Bad Bosses: How Inept Execs Got Away With Mismanagement and Scandal In 2012

By AOL Jobs  DEC 11, 2012 11:10 AM

A look at the corporate leaders who got fat bonuses stapled to their pink slips.

 


This article was written by David Schepp and originally appeared on AOL Jobs.

Companies lay off vast numbers of workers with such depressing regularity that you may not have noticed the announcement. Last week Citigroup Inc. (NYSE:C) said it would lay off 11,000 workers worldwide, citing a need to reduce expenses. Yet, at the same time, the company revealed that it gave top execs hefty "incentive awards," including $6.7 million to Vikram Pandit, Citi's former CEO.

The bank, which disclosed the payment in a regulatory filing Friday, also paid its former chief operating officer, John Havens, who left Citi last month along with Pandit, $6.8 million. As The Associated Press reports, the executives will get 40% of the money right away, and the rest will be paid in installments through 2017.

The company said Pandit and Havens will continue to vest in deferred stock and deferred cash incentive awards previously granted to them. Those were worth $8.8 million for Pandit and $8.7 million for Havens.

The outsized payments to the Citi execs aren't isolated examples. Numerous other leaders at other companies who presided over huge financial losses, disasters or other mismanagement, have escaped job loss, criminal charges or steep fines -- the kinds of punishment deemed appropriate in such failures.

In fact, some also walked away with golden parachutes worth millions of dollars, and found new and sometimes even better jobs.
The regularity with which such instances occur raises important questions: Why aren't executives being held accountable? Are the financial reforms that were put in place by Sarbanes-Oxley in 2002 to protect shareholders and the general public from accounting errors and fraudulent practices a failure?

Nell Minow, a longtime shareholder advocate and corporate governance expert, believes the reforms are too weak. They "haven't done very much to discourage illegal behavior," says Minow, founder of GMI Ratings, a firm that publishes risk ratings for public companies based on factors that include governance.

There is ample evidence of a lack of accountability, exemplified by the increasing disconnect between pay and performance at the highest levels of corporations, Minow says. What's more, executives in the corporate world are held to different standards than their counterparts in government.

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The example of former CIA Director David Petraeus is proof of that, she says. On November 9, the same day that Petraeus resigned his post after it was revealed that he had an affair with his biographer, incoming Lockheed Martin Corp. (NYSE:LMT) CEO Christopher Kubasik was asked by the company's board of directors to resign for having a "close personal relationship" with a subordinate at the defense contractor. Kubasik acquiesced, but otherwise walked away from the incident unscathed while also receiving a $3.5 million separation payment.

Meanwhile, Petraeus faces possible charges should ongoing investigations turn up evidence that the former four-star general began his affair with Paula Broadwell prior to his retirement in August 2011, Military.com reports. Petraeus, who served in the military for 38 years, is entitled to a pension of about $220,000 per year, according to CelebrityNetWorth.com.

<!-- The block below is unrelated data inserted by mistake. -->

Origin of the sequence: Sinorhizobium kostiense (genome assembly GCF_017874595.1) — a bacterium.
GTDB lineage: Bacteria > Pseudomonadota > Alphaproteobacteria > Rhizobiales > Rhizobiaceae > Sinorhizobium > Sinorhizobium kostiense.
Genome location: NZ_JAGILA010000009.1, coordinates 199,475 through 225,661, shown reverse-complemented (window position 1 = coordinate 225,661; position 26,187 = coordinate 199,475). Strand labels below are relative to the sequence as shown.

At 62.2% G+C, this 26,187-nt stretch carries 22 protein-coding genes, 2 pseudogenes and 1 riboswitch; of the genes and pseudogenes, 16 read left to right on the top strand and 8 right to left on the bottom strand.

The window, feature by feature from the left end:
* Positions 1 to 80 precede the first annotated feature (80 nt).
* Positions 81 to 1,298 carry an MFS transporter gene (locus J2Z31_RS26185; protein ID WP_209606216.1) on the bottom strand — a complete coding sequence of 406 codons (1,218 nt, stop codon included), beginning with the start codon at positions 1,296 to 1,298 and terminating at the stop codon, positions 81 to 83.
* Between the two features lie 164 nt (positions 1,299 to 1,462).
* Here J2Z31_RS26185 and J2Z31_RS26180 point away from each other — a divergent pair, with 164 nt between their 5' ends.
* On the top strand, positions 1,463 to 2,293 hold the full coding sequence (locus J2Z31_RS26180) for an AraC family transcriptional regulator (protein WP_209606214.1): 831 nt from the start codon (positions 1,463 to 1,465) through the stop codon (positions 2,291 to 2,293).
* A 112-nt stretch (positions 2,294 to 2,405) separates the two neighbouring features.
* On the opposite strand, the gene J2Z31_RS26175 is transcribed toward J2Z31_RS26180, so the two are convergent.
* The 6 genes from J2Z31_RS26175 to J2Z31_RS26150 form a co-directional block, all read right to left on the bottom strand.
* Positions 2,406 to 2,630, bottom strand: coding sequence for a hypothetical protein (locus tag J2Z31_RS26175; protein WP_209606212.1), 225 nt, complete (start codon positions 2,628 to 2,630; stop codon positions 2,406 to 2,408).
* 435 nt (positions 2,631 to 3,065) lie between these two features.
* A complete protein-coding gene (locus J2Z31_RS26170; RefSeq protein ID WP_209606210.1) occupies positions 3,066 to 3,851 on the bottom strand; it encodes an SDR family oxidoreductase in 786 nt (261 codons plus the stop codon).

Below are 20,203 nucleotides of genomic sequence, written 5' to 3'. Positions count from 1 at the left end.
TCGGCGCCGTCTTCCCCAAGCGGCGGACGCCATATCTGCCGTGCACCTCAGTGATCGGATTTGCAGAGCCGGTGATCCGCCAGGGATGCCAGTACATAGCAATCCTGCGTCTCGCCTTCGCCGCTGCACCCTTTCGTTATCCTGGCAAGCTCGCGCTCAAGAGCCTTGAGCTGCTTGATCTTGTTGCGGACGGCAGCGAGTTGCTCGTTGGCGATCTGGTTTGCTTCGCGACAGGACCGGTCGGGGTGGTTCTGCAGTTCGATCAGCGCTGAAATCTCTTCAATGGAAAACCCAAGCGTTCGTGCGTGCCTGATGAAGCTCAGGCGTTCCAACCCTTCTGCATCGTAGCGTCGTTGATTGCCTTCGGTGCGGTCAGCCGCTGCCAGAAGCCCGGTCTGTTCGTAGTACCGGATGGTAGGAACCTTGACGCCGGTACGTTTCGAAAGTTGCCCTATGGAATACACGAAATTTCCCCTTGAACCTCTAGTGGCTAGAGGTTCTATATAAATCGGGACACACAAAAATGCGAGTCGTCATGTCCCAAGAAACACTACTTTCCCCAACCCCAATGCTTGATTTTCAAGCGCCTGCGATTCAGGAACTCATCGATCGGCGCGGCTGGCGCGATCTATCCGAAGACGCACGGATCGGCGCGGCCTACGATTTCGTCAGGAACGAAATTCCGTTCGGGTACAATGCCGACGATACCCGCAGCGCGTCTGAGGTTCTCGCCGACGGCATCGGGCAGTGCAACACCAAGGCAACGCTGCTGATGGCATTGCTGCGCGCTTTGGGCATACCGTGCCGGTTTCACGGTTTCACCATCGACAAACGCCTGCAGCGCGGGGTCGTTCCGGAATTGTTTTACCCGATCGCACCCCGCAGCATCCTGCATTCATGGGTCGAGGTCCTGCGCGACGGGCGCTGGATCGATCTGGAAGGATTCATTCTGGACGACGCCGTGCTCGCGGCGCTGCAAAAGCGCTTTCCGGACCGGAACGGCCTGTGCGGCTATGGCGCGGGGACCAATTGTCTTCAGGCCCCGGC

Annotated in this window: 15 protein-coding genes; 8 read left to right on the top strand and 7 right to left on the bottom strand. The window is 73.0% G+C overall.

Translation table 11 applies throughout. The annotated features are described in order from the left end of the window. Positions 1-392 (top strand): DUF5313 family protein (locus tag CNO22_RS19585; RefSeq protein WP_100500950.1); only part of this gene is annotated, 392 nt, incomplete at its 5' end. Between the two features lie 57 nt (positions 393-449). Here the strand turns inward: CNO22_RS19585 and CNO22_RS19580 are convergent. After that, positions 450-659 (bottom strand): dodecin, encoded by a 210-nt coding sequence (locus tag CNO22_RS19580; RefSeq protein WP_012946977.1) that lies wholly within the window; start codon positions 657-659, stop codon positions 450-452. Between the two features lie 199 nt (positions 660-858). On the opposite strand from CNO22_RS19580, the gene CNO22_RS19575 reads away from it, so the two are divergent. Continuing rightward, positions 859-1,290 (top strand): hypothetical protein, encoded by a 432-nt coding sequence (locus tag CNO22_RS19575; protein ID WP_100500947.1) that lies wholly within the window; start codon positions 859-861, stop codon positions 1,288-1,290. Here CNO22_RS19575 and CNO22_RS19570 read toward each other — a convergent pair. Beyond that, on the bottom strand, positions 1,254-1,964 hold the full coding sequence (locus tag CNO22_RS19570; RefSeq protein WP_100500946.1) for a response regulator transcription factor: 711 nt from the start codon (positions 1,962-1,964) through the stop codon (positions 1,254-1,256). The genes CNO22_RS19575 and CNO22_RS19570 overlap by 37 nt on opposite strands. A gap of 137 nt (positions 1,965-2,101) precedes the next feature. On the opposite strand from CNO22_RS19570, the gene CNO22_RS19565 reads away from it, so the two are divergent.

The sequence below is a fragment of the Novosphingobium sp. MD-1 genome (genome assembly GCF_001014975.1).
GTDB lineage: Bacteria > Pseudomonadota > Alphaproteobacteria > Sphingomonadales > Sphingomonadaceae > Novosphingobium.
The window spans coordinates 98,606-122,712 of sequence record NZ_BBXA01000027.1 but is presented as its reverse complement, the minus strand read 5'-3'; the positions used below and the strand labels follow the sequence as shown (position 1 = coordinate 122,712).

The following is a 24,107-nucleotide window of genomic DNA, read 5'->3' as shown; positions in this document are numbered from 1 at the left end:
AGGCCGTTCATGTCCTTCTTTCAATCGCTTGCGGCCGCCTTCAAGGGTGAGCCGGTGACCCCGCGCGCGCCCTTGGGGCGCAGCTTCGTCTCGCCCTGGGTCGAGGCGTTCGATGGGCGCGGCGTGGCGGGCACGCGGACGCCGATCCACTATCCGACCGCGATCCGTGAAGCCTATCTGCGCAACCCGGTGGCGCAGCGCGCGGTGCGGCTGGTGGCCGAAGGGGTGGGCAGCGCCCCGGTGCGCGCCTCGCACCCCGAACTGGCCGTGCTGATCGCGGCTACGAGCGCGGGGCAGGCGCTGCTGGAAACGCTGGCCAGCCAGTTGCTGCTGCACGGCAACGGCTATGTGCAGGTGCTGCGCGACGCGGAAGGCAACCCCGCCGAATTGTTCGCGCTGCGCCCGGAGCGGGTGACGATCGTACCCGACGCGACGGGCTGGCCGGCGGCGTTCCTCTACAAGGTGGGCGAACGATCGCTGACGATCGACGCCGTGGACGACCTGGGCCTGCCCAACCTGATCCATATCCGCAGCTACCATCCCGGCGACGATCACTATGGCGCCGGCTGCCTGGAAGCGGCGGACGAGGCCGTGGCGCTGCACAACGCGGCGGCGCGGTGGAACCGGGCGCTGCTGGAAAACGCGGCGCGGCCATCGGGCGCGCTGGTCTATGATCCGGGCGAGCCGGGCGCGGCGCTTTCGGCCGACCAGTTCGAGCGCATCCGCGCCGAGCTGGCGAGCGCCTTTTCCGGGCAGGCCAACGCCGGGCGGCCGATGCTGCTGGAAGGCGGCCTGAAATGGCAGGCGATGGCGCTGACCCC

Maximum punishment for military officers found guilty of adultery is dismissal from the service, forfeiture of all benefits, including pensions, and imprisonment for up to a year, Yale Law School military-law expert Eugene Fidell told Time.

And the double-standard is especially evident within companies. If a middle-level executive had violated Lockheed's ethics polices in the same way that Kubasik reportedly did, "he would not get a $3.5 million payout," Minow says, even though some federal rules require companies to enforce ethical standards equally at all levels.

Minow says the disparate standards between company and government officials may stem from Americans' impatience generally with the pace of government. Additionally, she says, "It may be that we feel a more personal and direct connection with government officials who work for us."

Still, even critics like Minow concede that corporate governance is much improved from 25 years ago. And that, says Patricia Harned, president of the Ethics Resource Center, a nonprofit research organization based in Arlington, Va., is proof that corporate executives are indeed being held accountable for their actions.

"We certainly see CEOs who are being removed from their positions because they've had morality challenges or they haven't actually accomplished what is required of them as a leader," Harned says.

Corporate executives are also being held accountable by shareholders and public opinion. "CEOs can certainly take a beating from the public when there's not satisfaction with their performance," she says.

Further, there's a stronger tone from officials in Washington these days, Harned says, "in terms of their desire to hold individuals accountable, if there's criminal activity that's taking place in a corporation." The debate about whether US laws governing corporate governance are too lax or not is likely to go on, especially in light of these recent examples of company executives who oversaw scandals and didn't pay the price:

No positions in stocks mentioned.